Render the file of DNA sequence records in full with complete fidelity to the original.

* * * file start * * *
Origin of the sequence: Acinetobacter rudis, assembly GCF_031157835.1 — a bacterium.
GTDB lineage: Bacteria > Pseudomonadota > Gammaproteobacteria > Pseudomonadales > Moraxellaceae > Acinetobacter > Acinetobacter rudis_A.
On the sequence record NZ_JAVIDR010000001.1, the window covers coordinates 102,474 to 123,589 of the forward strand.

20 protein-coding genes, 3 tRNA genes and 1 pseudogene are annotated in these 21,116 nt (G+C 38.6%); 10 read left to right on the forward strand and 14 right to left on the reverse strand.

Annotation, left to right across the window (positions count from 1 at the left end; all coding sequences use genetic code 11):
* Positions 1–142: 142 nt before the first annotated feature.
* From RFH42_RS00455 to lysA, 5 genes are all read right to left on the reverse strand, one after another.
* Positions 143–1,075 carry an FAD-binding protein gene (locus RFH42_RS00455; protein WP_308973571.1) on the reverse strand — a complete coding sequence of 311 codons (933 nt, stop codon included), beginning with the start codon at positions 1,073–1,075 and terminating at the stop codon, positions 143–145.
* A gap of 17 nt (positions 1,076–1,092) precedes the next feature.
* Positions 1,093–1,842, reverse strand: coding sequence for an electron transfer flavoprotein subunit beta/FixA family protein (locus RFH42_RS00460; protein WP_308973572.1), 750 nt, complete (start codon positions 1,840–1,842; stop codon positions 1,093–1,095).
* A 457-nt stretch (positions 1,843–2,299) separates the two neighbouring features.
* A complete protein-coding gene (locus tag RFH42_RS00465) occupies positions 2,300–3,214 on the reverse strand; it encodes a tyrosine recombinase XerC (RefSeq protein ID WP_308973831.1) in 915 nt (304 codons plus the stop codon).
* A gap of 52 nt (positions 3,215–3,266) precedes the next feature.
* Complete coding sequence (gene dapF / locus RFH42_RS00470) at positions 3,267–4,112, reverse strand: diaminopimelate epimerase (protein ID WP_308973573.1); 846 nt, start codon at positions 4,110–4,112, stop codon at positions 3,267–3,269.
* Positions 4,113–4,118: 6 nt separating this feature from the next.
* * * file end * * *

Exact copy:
Origin of the sequence: Acinetobacter rudis, assembly GCF_031157835.1 — a bacterium.
GTDB lineage: Bacteria > Pseudomonadota > Gammaproteobacteria > Pseudomonadales > Moraxellaceae > Acinetobacter > Acinetobacter rudis_A.
On the sequence record NZ_JAVIDR010000001.1, the window covers coordinates 102,474 to 123,589 of the forward strand.

20 protein-coding genes, 3 tRNA genes and 1 pseudogene are annotated in these 21,116 nt (G+C 38.6%); 10 read left to right on the forward strand and 14 right to left on the reverse strand.

Annotation, left to right across the window (positions count from 1 at the left end; all coding sequences use genetic code 11):
* Positions 1–142: 142 nt before the first annotated feature.
* From RFH42_RS00455 to lysA, 5 genes are all read right to left on the reverse strand, one after another.
* Positions 143–1,075 carry an FAD-binding protein gene (locus RFH42_RS00455; protein WP_308973571.1) on the reverse strand — a complete coding sequence of 311 codons (933 nt, stop codon included), beginning with the start codon at positions 1,073–1,075 and terminating at the stop codon, positions 143–145.
* A gap of 17 nt (positions 1,076–1,092) precedes the next feature.
* Positions 1,093–1,842, reverse strand: coding sequence for an electron transfer flavoprotein subunit beta/FixA family protein (locus RFH42_RS00460; protein WP_308973572.1), 750 nt, complete (start codon positions 1,840–1,842; stop codon positions 1,093–1,095).
* A 457-nt stretch (positions 1,843–2,299) separates the two neighbouring features.
* A complete protein-coding gene (locus tag RFH42_RS00465) occupies positions 2,300–3,214 on the reverse strand; it encodes a tyrosine recombinase XerC (RefSeq protein ID WP_308973831.1) in 915 nt (304 codons plus the stop codon).
* A gap of 52 nt (positions 3,215–3,266) precedes the next feature.
* Complete coding sequence (gene dapF / locus RFH42_RS00470) at positions 3,267–4,112, reverse strand: diaminopimelate epimerase (protein ID WP_308973573.1); 846 nt, start codon at positions 4,110–4,112, stop codon at positions 3,267–3,269.
* Positions 4,113–4,118: 6 nt separating this feature from the next.